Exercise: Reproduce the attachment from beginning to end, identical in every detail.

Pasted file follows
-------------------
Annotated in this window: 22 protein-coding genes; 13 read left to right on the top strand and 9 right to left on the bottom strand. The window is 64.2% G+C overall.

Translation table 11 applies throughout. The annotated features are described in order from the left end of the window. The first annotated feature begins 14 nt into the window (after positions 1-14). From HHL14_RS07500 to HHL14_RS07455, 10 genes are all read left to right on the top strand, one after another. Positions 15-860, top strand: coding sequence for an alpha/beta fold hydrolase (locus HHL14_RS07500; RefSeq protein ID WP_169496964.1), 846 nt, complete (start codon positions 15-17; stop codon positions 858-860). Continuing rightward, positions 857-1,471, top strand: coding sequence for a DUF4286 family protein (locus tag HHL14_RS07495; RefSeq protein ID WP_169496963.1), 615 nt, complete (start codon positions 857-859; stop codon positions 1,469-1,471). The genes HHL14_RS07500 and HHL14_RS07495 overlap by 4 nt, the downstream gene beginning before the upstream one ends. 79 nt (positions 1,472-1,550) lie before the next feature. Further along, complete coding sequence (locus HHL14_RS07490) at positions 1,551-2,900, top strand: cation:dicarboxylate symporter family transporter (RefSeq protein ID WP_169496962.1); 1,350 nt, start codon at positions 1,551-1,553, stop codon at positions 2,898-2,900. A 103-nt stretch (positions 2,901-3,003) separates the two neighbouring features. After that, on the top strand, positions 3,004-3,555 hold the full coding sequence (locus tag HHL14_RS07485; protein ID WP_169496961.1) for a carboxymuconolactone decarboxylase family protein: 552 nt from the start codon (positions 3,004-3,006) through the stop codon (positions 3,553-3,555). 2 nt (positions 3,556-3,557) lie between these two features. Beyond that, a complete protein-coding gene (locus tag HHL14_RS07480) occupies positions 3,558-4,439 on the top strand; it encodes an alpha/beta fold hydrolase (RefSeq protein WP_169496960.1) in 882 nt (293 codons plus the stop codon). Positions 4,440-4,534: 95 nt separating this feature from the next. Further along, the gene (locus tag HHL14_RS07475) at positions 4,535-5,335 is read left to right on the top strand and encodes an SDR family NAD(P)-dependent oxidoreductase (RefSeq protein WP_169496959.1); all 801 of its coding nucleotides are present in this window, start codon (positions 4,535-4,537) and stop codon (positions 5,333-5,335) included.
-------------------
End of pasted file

Annotated in this window: 22 protein-coding genes; 13 read left to right on the top strand and 9 right to left on the bottom strand. The window is 64.2% G+C overall.

Translation table 11 applies throughout. The annotated features are described in order from the left end of the window. The first annotated feature begins 14 nt into the window (after positions 1-14). From HHL14_RS07500 to HHL14_RS07455, 10 genes are all read left to right on the top strand, one after another. Positions 15-860, top strand: coding sequence for an alpha/beta fold hydrolase (locus HHL14_RS07500; RefSeq protein ID WP_169496964.1), 846 nt, complete (start codon positions 15-17; stop codon positions 858-860). Continuing rightward, positions 857-1,471, top strand: coding sequence for a DUF4286 family protein (locus tag HHL14_RS07495; RefSeq protein ID WP_169496963.1), 615 nt, complete (start codon positions 857-859; stop codon positions 1,469-1,471). The genes HHL14_RS07500 and HHL14_RS07495 overlap by 4 nt, the downstream gene beginning before the upstream one ends. 79 nt (positions 1,472-1,550) lie before the next feature. Further along, complete coding sequence (locus HHL14_RS07490) at positions 1,551-2,900, top strand: cation:dicarboxylate symporter family transporter (RefSeq protein ID WP_169496962.1); 1,350 nt, start codon at positions 1,551-1,553, stop codon at positions 2,898-2,900. A 103-nt stretch (positions 2,901-3,003) separates the two neighbouring features. After that, on the top strand, positions 3,004-3,555 hold the full coding sequence (locus tag HHL14_RS07485; protein ID WP_169496961.1) for a carboxymuconolactone decarboxylase family protein: 552 nt from the start codon (positions 3,004-3,006) through the stop codon (positions 3,553-3,555). 2 nt (positions 3,556-3,557) lie between these two features. Beyond that, a complete protein-coding gene (locus tag HHL14_RS07480) occupies positions 3,558-4,439 on the top strand; it encodes an alpha/beta fold hydrolase (RefSeq protein WP_169496960.1) in 882 nt (293 codons plus the stop codon). Positions 4,440-4,534: 95 nt separating this feature from the next. Further along, the gene (locus tag HHL14_RS07475) at positions 4,535-5,335 is read left to right on the top strand and encodes an SDR family NAD(P)-dependent oxidoreductase (RefSeq protein WP_169496959.1); all 801 of its coding nucleotides are present in this window, start codon (positions 4,535-4,537) and stop codon (positions 5,333-5,335) included.